Finding Night Moves at The Echo

By Allyson Nobles
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Photo by Connor Gilmore

“This is the most fun we’ve ever had touring,” John Pelant laughed over the phone.

Somewhere outside Eugene, Oregon, Night Moves was cruising along to true crime podcasts, guzzling waters enhanced with Emergen-C.

On the road for the release of their third album Can You Really Find Me (released via Domino), the U.S. leg of the tour was coming to a close as they neared Los Angeles for their stop at The Echo on September 21st. Just “five guys in a conversion van” Pelant says referring to his fellow band mates, but this time with a new addition, a sound guy. A gamechanger for Night Moves.

At The Echo, the proof is in the richness of their sound as it glosses over the crowd. The glitz of Pelant’s falsetto perfectly transforms out of his lower gravel on “Recollections,” with Micky Alfano and the rest of the band grooving along in sync.

A few things have changed since their start in 2012, the sound surely one of them. Can You Really Find Me finds itself marrying moments of distortion with new-wave-callback ballads, but then suddenly their distinctive tones will come through, that audial edge that only comes from a band that embraces their beginnings. Pelant elaborates that Can You Really Find Me is “similar, but more mature… like, ‘I’ve already done this, and I don’t want to do that again.’”

Photo by Connor Gilmore

It seems only natural, as the guys have grown significantly over the last seven years. Back at The Echo, Pelant exclaims to the crowd, “It’s been so long since we’ve been here… I don’t know what to say; we’ll see how this evening goes.” The slower ballad “Alabama” then presents itself, the guys’ harmonies on the breakdown like an effervescent memory floating over everyone’s bobbing heads.

“Yeah, I think people dig it…” Pelant responded when asked how the reception from the crowd has been for Can You Really Find Me thus far. This humbly said of a record that features the likes of “Strands Align,” one of their singles that features none other than Chris Mulkey as a car salesman protagonist. The song’s a clear standout on the record that was met with immediate enthusiasm at The Echo, punctuated by Pelant on the harmonica, an ornamentation that seems all too nostalgic for the audience as much as Night Moves.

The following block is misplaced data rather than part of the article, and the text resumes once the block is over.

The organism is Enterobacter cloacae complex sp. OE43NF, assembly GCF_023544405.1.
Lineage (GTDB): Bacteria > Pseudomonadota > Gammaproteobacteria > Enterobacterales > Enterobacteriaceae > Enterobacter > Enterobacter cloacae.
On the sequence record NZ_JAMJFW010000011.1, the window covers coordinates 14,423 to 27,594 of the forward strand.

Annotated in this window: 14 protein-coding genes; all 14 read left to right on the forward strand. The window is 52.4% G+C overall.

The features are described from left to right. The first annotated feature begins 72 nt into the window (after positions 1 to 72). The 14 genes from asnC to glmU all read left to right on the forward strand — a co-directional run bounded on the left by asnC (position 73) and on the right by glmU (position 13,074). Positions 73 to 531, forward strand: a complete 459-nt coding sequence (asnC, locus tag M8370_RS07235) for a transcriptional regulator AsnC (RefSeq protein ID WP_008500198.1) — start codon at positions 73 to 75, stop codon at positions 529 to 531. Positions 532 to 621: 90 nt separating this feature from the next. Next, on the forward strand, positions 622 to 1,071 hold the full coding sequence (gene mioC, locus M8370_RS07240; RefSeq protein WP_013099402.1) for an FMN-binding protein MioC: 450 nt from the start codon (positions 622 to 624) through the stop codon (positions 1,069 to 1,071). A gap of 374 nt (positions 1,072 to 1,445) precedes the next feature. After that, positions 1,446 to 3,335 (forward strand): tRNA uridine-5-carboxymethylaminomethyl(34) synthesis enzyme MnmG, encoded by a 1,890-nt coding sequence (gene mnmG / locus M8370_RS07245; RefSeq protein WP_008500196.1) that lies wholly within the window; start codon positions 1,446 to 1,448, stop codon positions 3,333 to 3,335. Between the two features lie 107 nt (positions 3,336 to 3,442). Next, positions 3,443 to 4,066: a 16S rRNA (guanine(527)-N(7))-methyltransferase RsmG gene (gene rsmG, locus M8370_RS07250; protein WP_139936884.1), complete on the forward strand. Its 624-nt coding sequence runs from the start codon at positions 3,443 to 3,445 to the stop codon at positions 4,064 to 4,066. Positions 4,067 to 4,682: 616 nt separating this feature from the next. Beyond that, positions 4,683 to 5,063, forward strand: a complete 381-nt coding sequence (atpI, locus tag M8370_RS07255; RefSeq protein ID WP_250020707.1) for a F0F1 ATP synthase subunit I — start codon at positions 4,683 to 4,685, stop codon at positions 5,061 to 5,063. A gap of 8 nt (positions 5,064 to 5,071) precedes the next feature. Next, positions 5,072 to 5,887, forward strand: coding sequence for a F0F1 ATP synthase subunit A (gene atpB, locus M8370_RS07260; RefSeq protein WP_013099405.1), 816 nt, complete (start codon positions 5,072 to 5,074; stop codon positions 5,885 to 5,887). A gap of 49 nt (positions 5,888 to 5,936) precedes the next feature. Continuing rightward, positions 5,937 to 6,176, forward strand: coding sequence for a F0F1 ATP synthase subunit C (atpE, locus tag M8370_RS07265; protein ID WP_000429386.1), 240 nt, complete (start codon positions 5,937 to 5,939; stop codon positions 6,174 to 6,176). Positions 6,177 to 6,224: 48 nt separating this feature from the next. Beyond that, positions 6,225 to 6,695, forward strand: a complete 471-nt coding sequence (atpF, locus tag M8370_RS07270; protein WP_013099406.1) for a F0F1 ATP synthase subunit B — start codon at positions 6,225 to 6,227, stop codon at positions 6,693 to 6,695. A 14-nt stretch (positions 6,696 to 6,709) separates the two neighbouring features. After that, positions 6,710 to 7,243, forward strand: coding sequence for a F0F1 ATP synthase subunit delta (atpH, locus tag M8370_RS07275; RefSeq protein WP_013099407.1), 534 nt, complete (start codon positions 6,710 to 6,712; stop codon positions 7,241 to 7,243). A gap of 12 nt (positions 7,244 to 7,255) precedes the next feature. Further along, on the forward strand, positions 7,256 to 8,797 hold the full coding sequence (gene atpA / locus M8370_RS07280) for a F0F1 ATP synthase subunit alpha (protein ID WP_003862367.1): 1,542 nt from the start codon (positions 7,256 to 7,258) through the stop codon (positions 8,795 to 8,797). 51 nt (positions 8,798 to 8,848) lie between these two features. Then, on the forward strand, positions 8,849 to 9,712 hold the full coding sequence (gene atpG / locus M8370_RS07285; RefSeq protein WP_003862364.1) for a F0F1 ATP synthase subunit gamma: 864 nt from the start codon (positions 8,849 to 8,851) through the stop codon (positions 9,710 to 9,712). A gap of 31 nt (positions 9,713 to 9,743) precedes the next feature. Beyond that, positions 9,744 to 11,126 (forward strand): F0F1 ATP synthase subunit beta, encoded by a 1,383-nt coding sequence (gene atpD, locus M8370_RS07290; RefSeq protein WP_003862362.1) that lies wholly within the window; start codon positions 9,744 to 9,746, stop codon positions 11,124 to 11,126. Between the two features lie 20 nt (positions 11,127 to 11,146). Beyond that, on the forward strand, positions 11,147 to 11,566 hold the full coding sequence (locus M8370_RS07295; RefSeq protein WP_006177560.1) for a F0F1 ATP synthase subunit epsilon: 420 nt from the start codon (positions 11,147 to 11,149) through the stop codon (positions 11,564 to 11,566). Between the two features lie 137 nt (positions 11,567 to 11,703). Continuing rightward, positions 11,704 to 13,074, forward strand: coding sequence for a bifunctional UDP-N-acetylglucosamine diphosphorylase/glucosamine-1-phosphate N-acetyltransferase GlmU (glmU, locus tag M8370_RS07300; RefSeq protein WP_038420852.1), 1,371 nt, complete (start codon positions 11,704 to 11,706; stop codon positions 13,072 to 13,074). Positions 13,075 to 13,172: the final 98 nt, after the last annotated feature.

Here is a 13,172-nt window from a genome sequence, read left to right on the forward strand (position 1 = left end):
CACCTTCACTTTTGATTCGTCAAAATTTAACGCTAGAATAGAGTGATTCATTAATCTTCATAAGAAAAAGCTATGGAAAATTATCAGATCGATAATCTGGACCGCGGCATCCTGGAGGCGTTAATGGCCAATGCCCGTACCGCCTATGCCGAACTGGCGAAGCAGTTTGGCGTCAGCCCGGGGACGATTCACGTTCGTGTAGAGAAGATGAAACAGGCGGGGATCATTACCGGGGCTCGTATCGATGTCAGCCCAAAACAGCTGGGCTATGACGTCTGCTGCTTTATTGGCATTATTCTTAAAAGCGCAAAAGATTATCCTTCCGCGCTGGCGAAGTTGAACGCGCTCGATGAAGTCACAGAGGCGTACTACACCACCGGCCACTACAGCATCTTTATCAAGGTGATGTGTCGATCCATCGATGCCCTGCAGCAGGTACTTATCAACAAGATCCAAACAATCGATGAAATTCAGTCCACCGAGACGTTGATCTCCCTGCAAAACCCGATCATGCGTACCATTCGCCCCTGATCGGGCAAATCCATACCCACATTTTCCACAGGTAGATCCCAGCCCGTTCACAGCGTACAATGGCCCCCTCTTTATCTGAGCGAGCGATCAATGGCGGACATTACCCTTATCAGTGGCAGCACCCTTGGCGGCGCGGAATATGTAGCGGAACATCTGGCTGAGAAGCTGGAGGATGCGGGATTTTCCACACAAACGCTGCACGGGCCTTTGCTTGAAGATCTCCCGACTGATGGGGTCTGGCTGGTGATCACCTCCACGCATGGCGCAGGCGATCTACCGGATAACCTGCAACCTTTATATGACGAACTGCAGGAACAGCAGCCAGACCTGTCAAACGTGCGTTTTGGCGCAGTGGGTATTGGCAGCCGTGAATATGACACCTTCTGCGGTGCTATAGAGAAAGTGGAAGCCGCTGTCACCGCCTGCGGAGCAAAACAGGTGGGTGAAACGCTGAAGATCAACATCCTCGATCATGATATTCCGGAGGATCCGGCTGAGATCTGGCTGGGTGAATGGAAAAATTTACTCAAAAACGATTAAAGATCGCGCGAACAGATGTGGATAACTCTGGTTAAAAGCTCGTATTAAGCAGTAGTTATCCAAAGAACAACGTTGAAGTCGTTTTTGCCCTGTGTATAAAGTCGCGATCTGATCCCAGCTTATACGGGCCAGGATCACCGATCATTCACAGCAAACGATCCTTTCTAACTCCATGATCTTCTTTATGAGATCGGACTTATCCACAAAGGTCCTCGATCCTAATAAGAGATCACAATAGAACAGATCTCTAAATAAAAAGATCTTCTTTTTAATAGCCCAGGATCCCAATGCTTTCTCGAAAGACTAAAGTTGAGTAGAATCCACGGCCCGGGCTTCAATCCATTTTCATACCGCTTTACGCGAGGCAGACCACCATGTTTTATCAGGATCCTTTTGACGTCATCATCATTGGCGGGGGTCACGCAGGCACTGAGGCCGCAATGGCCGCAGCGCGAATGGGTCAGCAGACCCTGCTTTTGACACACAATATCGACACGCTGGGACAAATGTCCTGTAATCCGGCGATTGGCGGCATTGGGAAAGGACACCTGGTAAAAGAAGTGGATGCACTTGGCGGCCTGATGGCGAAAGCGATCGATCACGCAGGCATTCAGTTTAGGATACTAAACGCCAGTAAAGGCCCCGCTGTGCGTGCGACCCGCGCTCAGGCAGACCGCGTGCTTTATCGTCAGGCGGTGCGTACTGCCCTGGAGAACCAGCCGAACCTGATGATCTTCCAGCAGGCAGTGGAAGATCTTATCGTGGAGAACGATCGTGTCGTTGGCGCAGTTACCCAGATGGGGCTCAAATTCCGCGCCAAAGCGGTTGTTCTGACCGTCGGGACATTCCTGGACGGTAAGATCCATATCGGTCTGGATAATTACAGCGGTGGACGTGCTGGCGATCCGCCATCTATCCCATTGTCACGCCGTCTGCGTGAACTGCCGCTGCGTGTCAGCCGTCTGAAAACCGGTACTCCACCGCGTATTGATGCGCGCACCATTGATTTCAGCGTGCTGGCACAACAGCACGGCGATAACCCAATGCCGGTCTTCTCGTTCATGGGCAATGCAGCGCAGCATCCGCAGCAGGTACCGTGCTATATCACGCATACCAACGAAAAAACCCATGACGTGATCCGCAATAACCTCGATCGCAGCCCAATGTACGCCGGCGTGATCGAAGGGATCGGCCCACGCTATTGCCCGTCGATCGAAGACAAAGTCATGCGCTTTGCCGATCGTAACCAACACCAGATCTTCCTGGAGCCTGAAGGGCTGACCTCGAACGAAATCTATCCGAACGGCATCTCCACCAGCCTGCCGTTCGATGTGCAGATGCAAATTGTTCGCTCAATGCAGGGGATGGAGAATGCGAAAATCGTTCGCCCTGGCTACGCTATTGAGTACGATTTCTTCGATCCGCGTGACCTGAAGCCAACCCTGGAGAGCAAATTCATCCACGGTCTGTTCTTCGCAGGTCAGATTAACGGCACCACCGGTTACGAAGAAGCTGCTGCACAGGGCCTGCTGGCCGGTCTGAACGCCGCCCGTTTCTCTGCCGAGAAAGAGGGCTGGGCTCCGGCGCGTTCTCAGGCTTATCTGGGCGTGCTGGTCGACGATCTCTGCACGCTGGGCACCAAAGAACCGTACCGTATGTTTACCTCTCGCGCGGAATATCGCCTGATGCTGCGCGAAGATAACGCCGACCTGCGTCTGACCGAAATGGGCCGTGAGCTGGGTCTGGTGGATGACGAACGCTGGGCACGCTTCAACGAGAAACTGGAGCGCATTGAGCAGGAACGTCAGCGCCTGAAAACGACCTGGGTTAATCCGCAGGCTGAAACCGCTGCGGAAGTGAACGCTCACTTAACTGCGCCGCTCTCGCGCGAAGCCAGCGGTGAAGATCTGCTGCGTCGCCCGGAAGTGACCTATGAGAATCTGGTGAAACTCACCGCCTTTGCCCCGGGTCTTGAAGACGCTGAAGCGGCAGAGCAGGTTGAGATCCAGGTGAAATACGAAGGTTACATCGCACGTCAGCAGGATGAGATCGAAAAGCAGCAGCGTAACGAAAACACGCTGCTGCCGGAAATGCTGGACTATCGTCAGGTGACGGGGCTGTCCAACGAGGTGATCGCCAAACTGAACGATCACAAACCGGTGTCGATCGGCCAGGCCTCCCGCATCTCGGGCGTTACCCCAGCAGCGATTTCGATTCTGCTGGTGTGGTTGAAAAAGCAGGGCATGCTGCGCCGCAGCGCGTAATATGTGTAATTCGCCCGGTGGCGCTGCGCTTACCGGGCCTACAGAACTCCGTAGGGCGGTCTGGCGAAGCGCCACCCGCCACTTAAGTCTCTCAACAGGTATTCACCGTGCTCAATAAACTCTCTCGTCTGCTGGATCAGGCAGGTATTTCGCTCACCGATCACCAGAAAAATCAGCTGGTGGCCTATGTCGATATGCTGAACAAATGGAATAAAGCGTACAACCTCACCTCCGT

Throughout their set they somehow managed to meet the expectations of their longtime fans with the newness of their more recent following and trajectory as a band, a successful evening of growth and support for Night Moves as they continue on their journey.

“It keeps you alert, you know?”

Photo by Connor Gilmore

Though Pelant was describing the unending world of true crime podcasts that the band as adopted for on the road, there is a lot of truth in their path as a band and with their music. This record is clearly Night Moves, and yet jumping from the likes of “Only To Live In Your Memory” or their most notable hit “Carl Sagan” to “Mexico,” it’s as if we’ve all grown up with the guys.

No longer feeling as though we’ve outgrown the sound, it is instead that Pelant and Alfano’s hunger, the motivation in self-growth of all the guys as they grow individually as well as a band. More than “Ribboned Skies” being a song that they say is “fun to do,” it continues to prod and excite the ear, endures the road ahead just as the guys drive along the highway. Retaining awareness of their home in Minneapolis, awareness of their sound and what continues to inspire, which is as Pelant says perfectly, “a composite of relationships past… but really just going to places in my head.”

Not forgetting, nor dwelling. The kind of sound and inspiration that feels more profound than it needs to, but is what is most needed for many ears. The alertness to notice what lingers, but the transfiguration to keep looking forward and seeing what’s next.

Night Moves wraps up the first stint of their stateside tour this week before jumping across the pond in October for stops throughout Europe; and they’ll be back to good ol’ U S of A in November.

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